Business at Body Design by Gilda’s boutique is expected to reach $420,000 this year, which would nearly double last year’s total volume, according to owner Susan Maino. Having recently moved the Upper East Side shop from the Gilda Marx studio upstairs to 560 square feet on the ground floor of 1390 Third Ave. at East 79th Street, Maino said the number of walk-in visitors has increased 80 percent. Many customers ask for the Gilda Marx line that wholesales between $9.50 and $17, she said. With wholesale prices ranging between $9 and $38, Dance France, San Francisco City Lights and Liquid Skins are the more popular brands in bodywear at the boutique, she said.

Maino said there is no plan to expand the boutique or open new ones.

“You don’t need a lot of space to sell bodywear. Most people know what they want and what size they wear,” Maino said. “You can do a very good business with just the basics.”

The strategy at Equinox’s shop on lower Broadway is more complex. Leotards, sweatshirts, anoraks and the rest of the shop’s apparel is visible to passersby on the street and to people using some of the equipment.

Agreeing with some other operators of club pro shops, Terri Errico, who manages the store with her sister, Fran, says, “What’s great about this is we have a captive audience. I’ve seen health clubs with stores but they usually consist of a stand or a small rack of clothes. We’re a real store.”

In December, management opened the 600-square-foot shop adjoining the club in what was once the first Lord & Taylor in the city at 897 Broadway, near East 19th Street. A second shop is scheduled to open in April at the Equinox at 344 Amsterdam Ave., near West 76th Street.

Equinox carries its own private label activewear as well as goods from 40 branded vendors. With wholesale prices ranging from $10 to $70, Baja Blue’s thong leotard, Dance France ribbed leotards and Equinox crop tops are a few of the top sellers, noted Fran Errico.

“We never planned to open the store but customers were constantly asking for items they had forgotten,” she said. “Our fashion-forward products are not what you see in most gyms. We sell a lot of things by Massimo, including its quilted shorts and vests.

In April, Metro Swim Shop plans to open a pro shop at Asphalt Green, a fitness and swimming complex at 555 East 90th St. that was opened to the public last October. By leasing the 150-square-foot store, Metro Swim Shop’s business should increase by 10 percent this year, according to Brian Hendrix, vice president of the four-store chain, which is based in Berkeley Heights, N.J.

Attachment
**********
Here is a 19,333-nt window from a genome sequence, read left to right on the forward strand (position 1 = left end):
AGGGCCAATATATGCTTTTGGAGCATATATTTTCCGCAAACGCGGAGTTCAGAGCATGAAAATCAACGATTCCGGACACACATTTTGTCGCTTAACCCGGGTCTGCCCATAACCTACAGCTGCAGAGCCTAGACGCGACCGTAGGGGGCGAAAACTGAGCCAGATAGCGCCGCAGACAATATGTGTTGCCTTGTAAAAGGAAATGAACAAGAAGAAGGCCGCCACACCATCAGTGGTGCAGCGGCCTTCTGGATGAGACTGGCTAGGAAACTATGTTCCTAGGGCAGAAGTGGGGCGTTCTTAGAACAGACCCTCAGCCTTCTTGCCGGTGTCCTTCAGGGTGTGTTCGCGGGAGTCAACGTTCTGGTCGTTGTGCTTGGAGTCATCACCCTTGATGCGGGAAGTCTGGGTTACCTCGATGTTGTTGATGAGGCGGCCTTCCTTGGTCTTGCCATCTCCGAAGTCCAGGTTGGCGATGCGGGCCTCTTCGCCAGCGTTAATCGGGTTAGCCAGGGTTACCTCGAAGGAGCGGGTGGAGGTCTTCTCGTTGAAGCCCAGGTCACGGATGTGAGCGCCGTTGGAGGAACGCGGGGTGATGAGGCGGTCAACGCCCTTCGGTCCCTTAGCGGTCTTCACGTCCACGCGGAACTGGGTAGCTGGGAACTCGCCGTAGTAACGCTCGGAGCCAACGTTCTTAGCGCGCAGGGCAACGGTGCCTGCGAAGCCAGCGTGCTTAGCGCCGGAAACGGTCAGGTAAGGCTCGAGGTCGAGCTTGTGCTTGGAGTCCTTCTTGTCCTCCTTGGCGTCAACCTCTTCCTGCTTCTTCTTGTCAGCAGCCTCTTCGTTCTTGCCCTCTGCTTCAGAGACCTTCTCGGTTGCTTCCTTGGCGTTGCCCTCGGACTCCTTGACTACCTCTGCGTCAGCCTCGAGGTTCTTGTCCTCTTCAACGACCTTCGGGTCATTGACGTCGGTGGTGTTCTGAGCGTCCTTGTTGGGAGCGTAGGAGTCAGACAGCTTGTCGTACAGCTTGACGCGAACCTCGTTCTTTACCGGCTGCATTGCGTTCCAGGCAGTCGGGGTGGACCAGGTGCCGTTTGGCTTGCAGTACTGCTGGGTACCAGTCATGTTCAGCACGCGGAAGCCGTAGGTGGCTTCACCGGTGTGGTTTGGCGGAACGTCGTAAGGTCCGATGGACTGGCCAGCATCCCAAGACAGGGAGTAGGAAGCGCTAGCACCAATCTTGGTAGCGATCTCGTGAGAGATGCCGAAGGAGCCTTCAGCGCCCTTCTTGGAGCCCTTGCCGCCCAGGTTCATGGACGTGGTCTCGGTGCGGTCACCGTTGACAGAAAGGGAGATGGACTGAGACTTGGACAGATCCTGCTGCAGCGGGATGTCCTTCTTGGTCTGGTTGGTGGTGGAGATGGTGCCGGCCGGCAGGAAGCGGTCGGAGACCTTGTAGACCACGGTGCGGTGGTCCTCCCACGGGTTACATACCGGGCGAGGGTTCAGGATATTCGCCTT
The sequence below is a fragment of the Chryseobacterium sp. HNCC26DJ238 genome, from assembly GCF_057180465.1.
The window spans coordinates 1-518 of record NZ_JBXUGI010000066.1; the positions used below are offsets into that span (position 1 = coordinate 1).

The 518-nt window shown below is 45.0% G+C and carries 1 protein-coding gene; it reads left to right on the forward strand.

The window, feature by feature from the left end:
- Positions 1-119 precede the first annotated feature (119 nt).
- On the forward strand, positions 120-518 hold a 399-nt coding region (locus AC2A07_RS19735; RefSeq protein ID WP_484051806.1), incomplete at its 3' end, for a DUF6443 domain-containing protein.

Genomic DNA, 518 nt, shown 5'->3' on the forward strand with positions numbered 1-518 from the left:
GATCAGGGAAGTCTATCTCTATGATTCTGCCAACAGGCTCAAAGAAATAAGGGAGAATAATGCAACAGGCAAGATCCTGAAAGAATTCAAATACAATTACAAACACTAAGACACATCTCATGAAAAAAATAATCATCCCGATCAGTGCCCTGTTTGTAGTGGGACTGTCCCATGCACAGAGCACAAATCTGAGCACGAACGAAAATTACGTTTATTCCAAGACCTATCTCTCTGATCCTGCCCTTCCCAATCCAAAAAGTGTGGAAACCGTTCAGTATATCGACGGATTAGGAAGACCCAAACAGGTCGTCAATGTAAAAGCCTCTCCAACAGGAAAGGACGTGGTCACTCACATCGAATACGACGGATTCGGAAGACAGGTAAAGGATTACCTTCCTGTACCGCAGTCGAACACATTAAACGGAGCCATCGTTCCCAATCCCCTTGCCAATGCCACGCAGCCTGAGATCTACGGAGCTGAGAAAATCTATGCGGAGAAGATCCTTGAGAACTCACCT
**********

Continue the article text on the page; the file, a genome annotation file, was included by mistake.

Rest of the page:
Metro Swim Shop already supplies the swimsuits and warmups for the 230 adults and children who train at Asphalt Green. Business may be substantially better if national swimming meets are held at the Olympic-size pool as planned, he said. In addition to selling Speedo and Tyr products, the shop will eventually sell Asphalt Green apparel.

“The pro shop is definitely going to be an integral part of the facility. It’s one of the amenities,” the spokeswoman added.

“It will be used by members, day pass users, spectators and swim team parents who come to watch their kids practice. There should be a lot of traffic,” she noted.

New York Health & Racquet Club expects to sell $260,000 worth of merchandise in its six facilities this year, according to Seth Sherman, who manages the club’s Whitehall Street location. The club carries only its own line of T-shirts, sweats and shorts along with such gear as sweatbands. Although basic apparel is sold at all six locations, there are stores at only two — Whitehall Street and West 56th Street.

Each of the stores measures 300 square feet, and last year each grossed $42,000, Sherman said.

“At the other locations, it’s basically a small display near the reservation desks,” Sherman said.

The apparel concept hasn’t worked out for all clubs that have tried it. The Vertical Club at 330 East 61st St. last year closed a pro shop it had operated for seven months.

“When people come in here, they’re in a rush to work out,” said Tony Santomaura, the club’s supervisor. “They’re not here to shop.”

Nevertheless, next year the company plans to launch its own line of gym shorts, T-shirts and athletic wear, but he would not elaborate.